What Is Nominal Yield & How To Calculate It?

The annual interest rate, represented as a percentage of the security's principal, that the issuer agrees to pay the security holder is the nominal yield of a fixed income instrument.

When deciding whether to include a specific bond in your portfolio, as an investor, it can be beneficial to consider certain factors. For instance, bond prices may decrease if interest rates rise. Then how to decide whether a bond is worth adding to your portfolio? Nominal yield is one important tool that helps assess the bond and make your decision. Let us understand how nominal yield works in this article.

Before knowing the definition of nominal yield, let us understand a few basic terms.

a. Bond:

A debt instrument that enables investors to extend a fixed-term loan to a company or a governmental body.

b. Yield:

Yield is defined as a bond’s annualized rate of return.

c. Coupon Rate:

The coupon rate is defined as the amount that has to be paid to the bondholder by the issuer until its maturity date, and it has a fixed bond tenure throughout the year. Sometimes, coupon rate and nominal yield are used interchangeably.

d. Coupon Rate v/s Yield:

The annual rate of interest that a bond pays, whereas yield is the rate of return it generates.

What is Nominal Yield?

The set interest rate that a bond issuer promises to pay to a bondholder until the bond is redeemed is called the nominal yield or bond’s coupon rate. The interest paid on a bond each year will increase if the nominal yield is higher.

How is nominal yield calculated? Nominal yield is calculated by dividing the total annual interest payments by the bond’s face value or par value. It is usually expressed in percentages.

Nominal Yield =  Annual Interest Payment / Par Value

Let us consider an example for simple understanding.

A bond has a ₹2,000 par value, an 8% coupon, and is due 2034. In trade, the bond might be worth ₹1600 a year from now, ₹2,400 six months from now, and so on. However, the nominal yield remains the same and will remain so, i.e., 8%.

The nominal yield of a bond is fixed. As a result, the price of bonds and market interest rates are inversely related. This means bond prices decrease when interest rates increase. Whereas bond prices increase when market interest rates decline. The bonds trade at par, where the market interest rate still equals the nominal yield.

What factors impact nominal yield?

The following factors determine the nominal yield on the debt instrument.

a. Inflation

The nominal rate equals the real interest and perceived inflation rates. The current inflation rate is considered when determining a bond’s coupon rate at the time the bond is underwritten. As a result, greater yearly inflation rates drive increased nominal yield.

b. Market interest rates

A bond’s nominal yield or coupon rate is fixed. As a result, the price of bonds and market interest rates are inversely related. Bond prices decrease when interest rates increase and vice versa.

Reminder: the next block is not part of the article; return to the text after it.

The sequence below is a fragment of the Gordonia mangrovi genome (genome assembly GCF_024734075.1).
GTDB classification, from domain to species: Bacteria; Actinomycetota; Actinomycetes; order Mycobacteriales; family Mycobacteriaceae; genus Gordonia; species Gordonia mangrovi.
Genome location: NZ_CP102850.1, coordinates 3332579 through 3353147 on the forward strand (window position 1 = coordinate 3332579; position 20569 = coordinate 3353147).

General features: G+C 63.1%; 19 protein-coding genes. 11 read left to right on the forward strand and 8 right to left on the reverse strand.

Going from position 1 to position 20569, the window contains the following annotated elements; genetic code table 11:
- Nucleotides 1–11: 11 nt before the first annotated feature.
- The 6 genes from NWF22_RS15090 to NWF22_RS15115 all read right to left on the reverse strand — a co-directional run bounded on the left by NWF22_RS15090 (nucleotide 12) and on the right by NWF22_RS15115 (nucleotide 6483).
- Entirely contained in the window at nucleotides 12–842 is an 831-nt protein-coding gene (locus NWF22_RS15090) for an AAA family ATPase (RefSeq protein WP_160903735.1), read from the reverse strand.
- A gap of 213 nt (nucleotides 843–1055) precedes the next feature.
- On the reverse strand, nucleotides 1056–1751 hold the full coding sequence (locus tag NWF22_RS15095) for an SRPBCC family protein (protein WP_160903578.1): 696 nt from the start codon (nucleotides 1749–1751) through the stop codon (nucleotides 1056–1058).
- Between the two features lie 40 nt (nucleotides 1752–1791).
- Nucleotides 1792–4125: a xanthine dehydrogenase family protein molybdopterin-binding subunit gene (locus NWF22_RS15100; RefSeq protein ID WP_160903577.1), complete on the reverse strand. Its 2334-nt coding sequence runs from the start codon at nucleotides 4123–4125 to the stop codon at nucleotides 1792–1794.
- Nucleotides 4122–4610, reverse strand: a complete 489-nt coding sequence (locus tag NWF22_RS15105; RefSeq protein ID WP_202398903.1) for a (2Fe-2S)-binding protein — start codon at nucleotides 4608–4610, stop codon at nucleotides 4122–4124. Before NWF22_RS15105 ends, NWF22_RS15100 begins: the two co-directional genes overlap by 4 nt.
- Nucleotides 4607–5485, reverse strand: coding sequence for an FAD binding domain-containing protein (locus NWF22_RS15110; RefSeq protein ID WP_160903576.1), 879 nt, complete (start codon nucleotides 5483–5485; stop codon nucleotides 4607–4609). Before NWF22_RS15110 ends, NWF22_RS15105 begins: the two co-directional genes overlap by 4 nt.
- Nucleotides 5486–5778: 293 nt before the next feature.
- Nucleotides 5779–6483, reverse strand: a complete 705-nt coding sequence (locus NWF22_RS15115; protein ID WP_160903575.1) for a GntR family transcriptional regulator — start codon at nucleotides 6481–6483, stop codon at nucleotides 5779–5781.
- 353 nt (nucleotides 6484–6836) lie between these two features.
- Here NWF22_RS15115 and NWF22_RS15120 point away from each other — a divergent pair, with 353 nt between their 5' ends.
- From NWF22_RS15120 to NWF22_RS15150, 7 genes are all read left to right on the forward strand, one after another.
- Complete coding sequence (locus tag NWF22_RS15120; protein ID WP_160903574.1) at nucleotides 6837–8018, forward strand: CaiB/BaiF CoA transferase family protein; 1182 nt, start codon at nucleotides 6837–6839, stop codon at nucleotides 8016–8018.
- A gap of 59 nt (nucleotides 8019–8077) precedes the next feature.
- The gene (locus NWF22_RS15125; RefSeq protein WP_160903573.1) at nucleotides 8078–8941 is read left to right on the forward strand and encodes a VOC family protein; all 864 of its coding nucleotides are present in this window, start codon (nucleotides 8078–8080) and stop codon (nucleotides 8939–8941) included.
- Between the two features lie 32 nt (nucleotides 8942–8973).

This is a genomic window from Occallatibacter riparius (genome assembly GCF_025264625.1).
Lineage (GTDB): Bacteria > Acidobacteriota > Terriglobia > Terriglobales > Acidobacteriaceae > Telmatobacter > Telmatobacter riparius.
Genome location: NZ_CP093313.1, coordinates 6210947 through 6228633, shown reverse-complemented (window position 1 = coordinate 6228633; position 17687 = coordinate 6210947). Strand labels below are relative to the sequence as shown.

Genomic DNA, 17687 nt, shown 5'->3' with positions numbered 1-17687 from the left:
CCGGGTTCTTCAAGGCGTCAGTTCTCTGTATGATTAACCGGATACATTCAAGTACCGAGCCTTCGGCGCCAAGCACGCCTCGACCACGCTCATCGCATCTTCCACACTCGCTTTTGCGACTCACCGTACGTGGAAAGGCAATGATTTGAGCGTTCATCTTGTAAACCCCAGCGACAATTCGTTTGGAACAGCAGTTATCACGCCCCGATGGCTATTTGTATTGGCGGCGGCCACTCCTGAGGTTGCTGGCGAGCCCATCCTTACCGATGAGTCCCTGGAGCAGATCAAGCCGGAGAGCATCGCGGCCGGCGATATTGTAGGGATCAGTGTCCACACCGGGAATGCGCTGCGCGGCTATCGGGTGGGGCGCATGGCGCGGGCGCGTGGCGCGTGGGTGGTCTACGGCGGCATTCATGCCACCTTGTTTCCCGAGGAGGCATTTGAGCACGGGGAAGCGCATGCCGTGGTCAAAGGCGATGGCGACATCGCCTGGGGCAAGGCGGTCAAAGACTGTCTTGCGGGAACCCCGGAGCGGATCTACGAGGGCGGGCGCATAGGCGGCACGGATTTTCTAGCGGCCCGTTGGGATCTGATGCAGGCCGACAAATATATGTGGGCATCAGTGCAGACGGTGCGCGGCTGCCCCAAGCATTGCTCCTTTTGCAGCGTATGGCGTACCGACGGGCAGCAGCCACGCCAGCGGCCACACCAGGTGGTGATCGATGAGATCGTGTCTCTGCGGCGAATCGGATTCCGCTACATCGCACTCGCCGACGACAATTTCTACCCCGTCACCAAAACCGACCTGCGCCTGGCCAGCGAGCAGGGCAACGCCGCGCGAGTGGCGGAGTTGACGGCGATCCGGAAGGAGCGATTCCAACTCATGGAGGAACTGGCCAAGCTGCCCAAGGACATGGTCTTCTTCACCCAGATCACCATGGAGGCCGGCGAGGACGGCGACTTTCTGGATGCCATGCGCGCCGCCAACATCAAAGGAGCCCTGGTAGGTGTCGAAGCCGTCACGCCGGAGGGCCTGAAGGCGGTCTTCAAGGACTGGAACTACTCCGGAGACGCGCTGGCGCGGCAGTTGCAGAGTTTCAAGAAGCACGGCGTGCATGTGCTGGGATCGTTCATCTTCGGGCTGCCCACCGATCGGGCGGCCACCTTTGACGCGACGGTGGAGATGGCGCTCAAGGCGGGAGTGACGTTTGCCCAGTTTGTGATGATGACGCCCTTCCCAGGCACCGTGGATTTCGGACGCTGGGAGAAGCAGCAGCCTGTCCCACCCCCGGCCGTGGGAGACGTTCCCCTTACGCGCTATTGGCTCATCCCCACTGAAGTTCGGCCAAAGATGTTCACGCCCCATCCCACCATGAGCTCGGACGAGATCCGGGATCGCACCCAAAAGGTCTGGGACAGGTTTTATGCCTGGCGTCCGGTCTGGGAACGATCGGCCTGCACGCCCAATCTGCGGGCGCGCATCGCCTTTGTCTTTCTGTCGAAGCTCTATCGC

c. The credit risk profile of the issuer

Credit ratings agencies such as CRISIL and Moody rate the companies based on financial strength. A company that has a better credit rating offers a lower nominal yield. Conversely, companies with a lower credit rating are riskier. So, in exchange for taking on greater risk, bond subscribers seek a higher coupon rate. 

What can investors understand from nominal yield?

What kind of interest rate an investor can anticipate receiving from a bond investment can be determined by nominal yield. The interest you may earn on the bond would increase with the nominal yield. You should know that higher nominal yields can also be a sign of increased risk. Even though they are typically thought of as safer investments than stocks, they do carry some risk. Bond investors’ risks include credit, inflation, call, and others.

Limitations of nominal yield

Nominal yield ignores changes in market interest rates, which makes it difficult to comprehend the bond’s present market worth. Consequently, using nominal yield as a gauge of a bond’s actual return is utterly flawed and wrong. It should not be used independently but only as a benchmark rate.

Nominal yield vs. current yield

Nominal Yield Current Yield
The nominal yield refers to the interest rate earned by an investor (from a bond) The current yield depicts a bond’s expected rate of return
Nominal Yield = Annual Interest Payment / Par Value Current Yield = Annual Interest Payment / Current Market Price of Bond
With the changes in interest rates and bond prices on the market, we can see that the nominal yield does not accurately reflect the return anticipated on a bond Instead of using the bond’s face value, the current yield compares the annual interest payments with the bond’s current market price to account for market volatility


When deciding whether to include a specific bond in your portfolio as an investor, it can be beneficial to consider nominal yield. However, it is not arbitrary. Bondholders should consider other aspects like the bond issuer’s creditworthiness, inflation, and other factors. On the other hand, bond issuers should consider variables like inflation rates, market risk, and the state of interest rates when determining how to establish the nominal rate.


  1. This blog is exclusively for educational purposes
  2. Investments in the securities market are subject to market risks; read all the related documents carefully before investing